At the University of Southern California we have now performed >75 vagal-sparing esophagec-tomies. In 24 patients the indication was endstage reflux or Barrett's without cancer. Among these 24 patients, 14 had previous abdominal surgery including 5 with prior fundoplication and 1 with prior vertical-banded gastroplasty for obesity. Nearly half of the patients had an esophageal stricture that had been repeatedly dilated, and 1 patient with Barrett's had undergone photodynamic therapy. Reconstruction was with a colon graft in 22 patients (Figure 15.1) and a gastric pull-up in 2 (Figure 15.2). One colon graft was removed for ischemia. However, because the entire stomach is preserved with this procedure, the patient was later reconstructed with a gastric pull-up without difficulty. One patient with extensive prior abdominal procedures and diabetes had limited dumping symptoms, and one patient had diarrhea that resolved spontaneously. Two patients had delayed gastric emptying symptoms. One
VAGAL SPARING ESOPHAGECTOMY
had had two prior fundoplications but the other had not undergone any prior esophageal surgery. Both had a vagal-sparing esophagectomy with colon interposition, and both ultimately required revision consisting of a proximal gastrectomy with colo-antral anastomosis and pyloroplasty.
Three patients developed an ulcer in the distal colon just proximal to the colo-gastric anastomosis related to acid production by the intact and innervated stomach. For this reason we now include a highly selective vagotomy along the lesser curve of the stomach in these patients. There have been several patients that were taken for a vagal-sparing esophagectomy but during the operation dense scarring around the hiatus precluded vagal preservation and a transhiatal resection was performed. One such patient had had a congenital tracheoesophageal fistula repaired and then subsequently underwent a Nissen for severe reflux as a child, and subsequently presented to the University of Southern California with end-stage reflux. Interestingly, two other patients that had a congenital tracheoesophageal fistula repaired with subsequent end-stage reflux were successfully resected using a vagal-sparing technique, so this procedure is an option in some of these patients.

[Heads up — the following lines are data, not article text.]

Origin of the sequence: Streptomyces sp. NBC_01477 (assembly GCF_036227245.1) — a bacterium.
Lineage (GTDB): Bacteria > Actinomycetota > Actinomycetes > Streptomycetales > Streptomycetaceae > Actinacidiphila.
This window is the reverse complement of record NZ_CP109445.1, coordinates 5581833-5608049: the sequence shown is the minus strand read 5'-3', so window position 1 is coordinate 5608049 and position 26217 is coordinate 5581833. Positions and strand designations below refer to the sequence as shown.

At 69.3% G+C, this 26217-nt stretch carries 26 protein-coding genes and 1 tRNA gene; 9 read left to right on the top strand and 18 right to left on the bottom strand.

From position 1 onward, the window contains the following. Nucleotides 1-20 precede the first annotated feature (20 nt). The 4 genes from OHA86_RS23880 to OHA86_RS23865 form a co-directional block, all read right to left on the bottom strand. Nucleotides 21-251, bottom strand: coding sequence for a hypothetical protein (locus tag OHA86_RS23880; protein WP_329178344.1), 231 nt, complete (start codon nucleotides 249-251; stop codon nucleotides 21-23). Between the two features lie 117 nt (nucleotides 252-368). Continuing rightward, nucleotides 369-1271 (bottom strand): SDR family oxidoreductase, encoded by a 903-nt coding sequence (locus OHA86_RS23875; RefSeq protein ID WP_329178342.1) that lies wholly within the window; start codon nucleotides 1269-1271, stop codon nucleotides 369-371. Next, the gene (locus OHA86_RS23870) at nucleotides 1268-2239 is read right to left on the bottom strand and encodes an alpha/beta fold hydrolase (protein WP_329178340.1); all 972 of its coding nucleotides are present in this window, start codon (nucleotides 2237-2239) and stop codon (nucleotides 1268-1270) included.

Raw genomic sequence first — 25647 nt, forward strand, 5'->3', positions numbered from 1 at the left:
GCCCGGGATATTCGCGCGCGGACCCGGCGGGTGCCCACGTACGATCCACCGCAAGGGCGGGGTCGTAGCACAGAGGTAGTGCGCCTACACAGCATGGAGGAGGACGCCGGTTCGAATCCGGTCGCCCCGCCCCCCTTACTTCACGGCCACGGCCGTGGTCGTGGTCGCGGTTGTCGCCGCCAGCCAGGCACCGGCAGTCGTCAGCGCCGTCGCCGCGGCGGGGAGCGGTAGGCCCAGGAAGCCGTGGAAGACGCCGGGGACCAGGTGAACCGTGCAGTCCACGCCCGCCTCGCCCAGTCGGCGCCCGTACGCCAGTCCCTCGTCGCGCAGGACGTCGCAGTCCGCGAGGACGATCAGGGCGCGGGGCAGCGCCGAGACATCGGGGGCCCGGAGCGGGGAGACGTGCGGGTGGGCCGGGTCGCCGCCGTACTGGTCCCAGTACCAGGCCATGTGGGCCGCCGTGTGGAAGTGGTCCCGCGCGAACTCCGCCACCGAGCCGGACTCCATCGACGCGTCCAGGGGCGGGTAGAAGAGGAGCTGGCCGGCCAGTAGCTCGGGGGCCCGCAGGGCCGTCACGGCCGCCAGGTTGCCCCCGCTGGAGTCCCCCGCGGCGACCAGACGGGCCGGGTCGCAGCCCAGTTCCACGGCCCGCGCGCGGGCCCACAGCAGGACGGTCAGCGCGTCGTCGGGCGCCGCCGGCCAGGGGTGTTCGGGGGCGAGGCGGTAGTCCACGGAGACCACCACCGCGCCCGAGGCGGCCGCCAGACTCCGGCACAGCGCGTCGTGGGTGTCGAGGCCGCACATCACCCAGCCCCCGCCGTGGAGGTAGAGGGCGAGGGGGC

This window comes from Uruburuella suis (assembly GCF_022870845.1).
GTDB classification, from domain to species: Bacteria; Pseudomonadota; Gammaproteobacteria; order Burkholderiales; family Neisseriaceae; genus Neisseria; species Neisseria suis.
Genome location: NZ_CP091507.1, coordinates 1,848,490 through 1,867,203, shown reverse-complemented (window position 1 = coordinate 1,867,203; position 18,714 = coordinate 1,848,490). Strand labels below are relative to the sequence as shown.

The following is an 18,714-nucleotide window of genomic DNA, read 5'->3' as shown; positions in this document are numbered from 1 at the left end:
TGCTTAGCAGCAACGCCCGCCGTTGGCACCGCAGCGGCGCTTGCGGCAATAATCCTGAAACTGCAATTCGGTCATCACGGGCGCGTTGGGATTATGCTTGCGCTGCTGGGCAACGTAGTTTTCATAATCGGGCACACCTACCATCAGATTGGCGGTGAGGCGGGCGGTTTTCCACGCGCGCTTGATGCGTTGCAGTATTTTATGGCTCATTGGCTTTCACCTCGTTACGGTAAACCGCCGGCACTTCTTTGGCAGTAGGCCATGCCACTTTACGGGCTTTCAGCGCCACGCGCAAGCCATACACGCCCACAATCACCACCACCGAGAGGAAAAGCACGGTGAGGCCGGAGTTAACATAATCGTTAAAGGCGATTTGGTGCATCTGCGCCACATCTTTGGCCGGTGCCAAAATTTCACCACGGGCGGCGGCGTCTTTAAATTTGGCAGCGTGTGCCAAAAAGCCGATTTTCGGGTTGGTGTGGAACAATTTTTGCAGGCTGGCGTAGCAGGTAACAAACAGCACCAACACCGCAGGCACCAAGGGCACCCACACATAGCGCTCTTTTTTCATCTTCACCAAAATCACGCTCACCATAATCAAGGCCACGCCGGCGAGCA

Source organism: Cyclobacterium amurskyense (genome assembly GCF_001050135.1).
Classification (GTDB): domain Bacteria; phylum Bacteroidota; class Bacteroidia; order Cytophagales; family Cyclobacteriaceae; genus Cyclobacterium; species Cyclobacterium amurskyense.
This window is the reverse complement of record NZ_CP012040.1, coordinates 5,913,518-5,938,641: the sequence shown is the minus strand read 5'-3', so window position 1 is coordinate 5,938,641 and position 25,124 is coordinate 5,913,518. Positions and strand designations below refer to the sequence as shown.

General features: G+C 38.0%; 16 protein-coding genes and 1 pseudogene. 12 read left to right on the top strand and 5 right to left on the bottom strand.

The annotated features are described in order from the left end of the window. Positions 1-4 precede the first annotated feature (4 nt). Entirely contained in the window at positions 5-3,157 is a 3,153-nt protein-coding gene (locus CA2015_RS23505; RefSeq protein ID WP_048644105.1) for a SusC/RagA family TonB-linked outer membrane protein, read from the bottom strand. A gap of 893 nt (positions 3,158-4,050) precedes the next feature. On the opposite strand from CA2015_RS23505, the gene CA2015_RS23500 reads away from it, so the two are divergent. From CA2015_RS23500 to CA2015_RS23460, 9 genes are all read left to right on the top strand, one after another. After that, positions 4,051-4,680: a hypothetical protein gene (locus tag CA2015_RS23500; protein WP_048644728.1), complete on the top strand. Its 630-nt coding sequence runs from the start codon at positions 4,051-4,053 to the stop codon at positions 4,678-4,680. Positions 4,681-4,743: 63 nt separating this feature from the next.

We have previously evaluated gastric function and confirmed vagal integrity in a series of 15 randomly selected patients at a median of 20 months after vagal-sparing esophagectomy and colon interposition.5 The indication for the procedure was benign disease in seven and Barrett's with high-grade dysplasia or intramucosal cancer in eight patients. Outcome was assessed on the basis of symptoms, Congo red gastric staining, basal and sham meal-stimulated gastric acid output, basal and sham meal-stimulated pancreatic polypeptide response, standardized meal consumption, and nuclear medicine gastric emptying half-time. These results were compared with the symptomatic and functional outcome in 10 patients after standard esophagectomy with colon interposition, 10 patients after standard esophagectomy with gastric pull-up, and 23 control subjects. We found that postoperative dumping and diarrhea were significantly decreased in the vagal-sparing group compared with the standard esophagectomy with colon interposition. Furthermore, secretory studies confirmed intact vagal innervation after the vagal-sparing esophagectomy, and in contrast to the other
types of esophagectomy gastric emptying studies and meal consumption were similar in normal subjects and patients after vagal-sparing esophagectomy. We concluded that vagal preservation was beneficial and warranted when possible in patients with benign disease or early esophageal cancer.
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